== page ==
It Pays to be Happy. How Can Joy Be Sustained?
The Greeks defined happiness as "the joy that we feel striving after our potential."
We’ve been talking about happiness for thousands of years, and there is indeed nothing new under the sun. However, we have developed new ways to measure and understand happiness, and how to direct it toward productive outcomes.
That is the goal of positive psychology, says Shawn Achor, one of the leaders in this field. Why are some people thriving while other people remain average or even fall below the average?
In a lesson on Big Think Edge, the only forum on YouTube designed to help you get the skills you need to be successful in a rapidly changing world, Achor explores what he calls "the happiness advantage," or the idea that your brain works at optimal levels when you are able to sustain positivity or joy.
Achor says that sustaining happiness is important because, after all, not everyone is happy all of the time. Those that are happy all of the time have a disorder. What Achor studies are the top 10 percent of the happiest people. Naturally, these people with the happiness advantage tend to be unhappy some of the time, but their levels of happiness fluctuate around a baseline that is higher than the rest of us. So the goal of Achor's research is to move that baseline up for everyone.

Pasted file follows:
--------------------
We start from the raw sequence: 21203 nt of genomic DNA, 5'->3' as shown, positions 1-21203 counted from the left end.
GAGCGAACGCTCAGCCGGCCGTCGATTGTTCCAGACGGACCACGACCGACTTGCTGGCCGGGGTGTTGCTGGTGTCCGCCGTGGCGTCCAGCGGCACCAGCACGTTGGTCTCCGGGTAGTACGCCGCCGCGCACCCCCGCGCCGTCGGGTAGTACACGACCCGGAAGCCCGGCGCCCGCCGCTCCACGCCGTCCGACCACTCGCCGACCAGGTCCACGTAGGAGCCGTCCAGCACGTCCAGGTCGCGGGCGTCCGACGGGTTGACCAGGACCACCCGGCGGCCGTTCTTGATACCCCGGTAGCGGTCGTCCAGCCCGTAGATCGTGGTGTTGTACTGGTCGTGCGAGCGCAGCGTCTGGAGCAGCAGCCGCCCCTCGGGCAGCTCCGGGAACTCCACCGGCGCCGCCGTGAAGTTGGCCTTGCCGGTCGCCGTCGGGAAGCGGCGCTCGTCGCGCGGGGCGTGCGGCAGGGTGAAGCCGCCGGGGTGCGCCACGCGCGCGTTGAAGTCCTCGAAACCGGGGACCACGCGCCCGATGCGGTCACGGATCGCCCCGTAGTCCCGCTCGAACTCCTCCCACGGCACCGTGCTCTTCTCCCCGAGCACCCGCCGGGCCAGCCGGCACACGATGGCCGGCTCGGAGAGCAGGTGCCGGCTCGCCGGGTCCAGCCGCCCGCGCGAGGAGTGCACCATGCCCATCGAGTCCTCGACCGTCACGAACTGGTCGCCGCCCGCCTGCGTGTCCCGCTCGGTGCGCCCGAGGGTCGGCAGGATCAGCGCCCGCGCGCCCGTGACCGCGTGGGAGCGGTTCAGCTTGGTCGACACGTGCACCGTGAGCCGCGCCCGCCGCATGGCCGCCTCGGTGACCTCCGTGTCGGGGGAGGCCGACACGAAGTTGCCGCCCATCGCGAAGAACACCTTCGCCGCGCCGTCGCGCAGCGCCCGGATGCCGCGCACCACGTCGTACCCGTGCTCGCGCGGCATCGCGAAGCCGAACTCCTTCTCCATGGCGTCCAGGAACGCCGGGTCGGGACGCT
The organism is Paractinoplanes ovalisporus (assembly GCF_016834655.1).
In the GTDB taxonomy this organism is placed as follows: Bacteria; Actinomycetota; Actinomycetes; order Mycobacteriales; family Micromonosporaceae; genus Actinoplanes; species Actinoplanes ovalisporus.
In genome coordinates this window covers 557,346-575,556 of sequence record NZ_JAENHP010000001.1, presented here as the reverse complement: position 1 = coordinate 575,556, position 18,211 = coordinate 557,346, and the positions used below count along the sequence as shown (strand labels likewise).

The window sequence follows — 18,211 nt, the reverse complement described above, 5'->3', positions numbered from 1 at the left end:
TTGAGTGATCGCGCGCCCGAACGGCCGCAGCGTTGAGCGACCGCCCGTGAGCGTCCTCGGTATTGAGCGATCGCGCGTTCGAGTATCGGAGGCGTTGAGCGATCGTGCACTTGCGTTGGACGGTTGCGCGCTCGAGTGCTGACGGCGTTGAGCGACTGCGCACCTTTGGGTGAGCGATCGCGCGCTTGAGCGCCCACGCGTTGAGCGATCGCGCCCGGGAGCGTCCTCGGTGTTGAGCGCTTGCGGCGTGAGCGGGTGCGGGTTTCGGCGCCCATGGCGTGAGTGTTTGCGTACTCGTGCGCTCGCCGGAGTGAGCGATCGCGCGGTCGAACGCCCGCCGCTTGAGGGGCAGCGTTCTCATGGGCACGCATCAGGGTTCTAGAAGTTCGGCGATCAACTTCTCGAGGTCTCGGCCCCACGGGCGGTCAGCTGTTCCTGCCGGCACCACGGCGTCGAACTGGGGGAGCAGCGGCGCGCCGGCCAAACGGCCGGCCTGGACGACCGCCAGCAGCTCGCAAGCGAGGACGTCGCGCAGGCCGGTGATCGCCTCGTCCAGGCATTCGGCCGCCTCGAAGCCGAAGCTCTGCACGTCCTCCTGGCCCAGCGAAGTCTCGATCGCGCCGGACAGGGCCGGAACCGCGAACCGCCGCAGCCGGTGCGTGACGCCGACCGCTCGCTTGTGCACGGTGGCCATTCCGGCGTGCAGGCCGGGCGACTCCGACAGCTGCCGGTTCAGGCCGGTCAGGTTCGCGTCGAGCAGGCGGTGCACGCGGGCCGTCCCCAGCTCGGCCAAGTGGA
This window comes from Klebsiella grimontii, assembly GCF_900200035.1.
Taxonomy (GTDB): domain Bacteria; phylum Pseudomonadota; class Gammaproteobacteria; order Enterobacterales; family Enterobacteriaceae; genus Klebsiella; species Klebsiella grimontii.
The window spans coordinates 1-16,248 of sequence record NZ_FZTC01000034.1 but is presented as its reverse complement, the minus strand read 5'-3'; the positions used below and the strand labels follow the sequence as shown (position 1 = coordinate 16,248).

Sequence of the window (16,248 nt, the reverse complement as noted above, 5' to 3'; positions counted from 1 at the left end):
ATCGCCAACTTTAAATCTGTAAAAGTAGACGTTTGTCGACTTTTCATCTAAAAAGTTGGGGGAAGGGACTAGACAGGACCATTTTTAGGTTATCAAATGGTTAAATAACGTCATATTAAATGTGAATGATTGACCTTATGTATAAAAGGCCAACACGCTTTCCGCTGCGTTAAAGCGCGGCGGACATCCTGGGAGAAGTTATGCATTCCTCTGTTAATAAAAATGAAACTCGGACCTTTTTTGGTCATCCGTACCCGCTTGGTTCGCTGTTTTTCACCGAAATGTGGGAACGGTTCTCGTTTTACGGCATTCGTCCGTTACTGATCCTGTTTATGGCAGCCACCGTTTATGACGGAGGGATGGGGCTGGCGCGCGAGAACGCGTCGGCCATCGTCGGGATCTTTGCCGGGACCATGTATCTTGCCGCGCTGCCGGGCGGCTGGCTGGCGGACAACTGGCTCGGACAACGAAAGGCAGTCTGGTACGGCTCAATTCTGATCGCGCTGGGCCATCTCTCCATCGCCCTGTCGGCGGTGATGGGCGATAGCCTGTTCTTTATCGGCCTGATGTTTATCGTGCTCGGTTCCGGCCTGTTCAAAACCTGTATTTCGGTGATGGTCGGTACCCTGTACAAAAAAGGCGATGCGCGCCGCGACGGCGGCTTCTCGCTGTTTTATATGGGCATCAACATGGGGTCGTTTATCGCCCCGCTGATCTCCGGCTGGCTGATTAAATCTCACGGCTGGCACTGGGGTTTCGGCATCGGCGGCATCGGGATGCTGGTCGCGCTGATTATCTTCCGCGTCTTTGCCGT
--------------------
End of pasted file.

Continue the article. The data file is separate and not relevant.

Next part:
There are a number of tools that can be deployed to increase the happiness advantage. For instance, Dr. Fred Bryant, a professor at Loyola University Chicago coined the term savoring. Bryant's research shows that people who are able to savor, or prolong and intensify their enjoyment, are more optimistic and more satisfied with life.
Methods of savoring include sharing an experience with someone else, taking a mental photograph when you are in the moment, slowing down meals and other activities to sharpen your sensory perceptions and reflecting upon experiences afterward through writing. One can also savor future enjoyment through positive anticipation.
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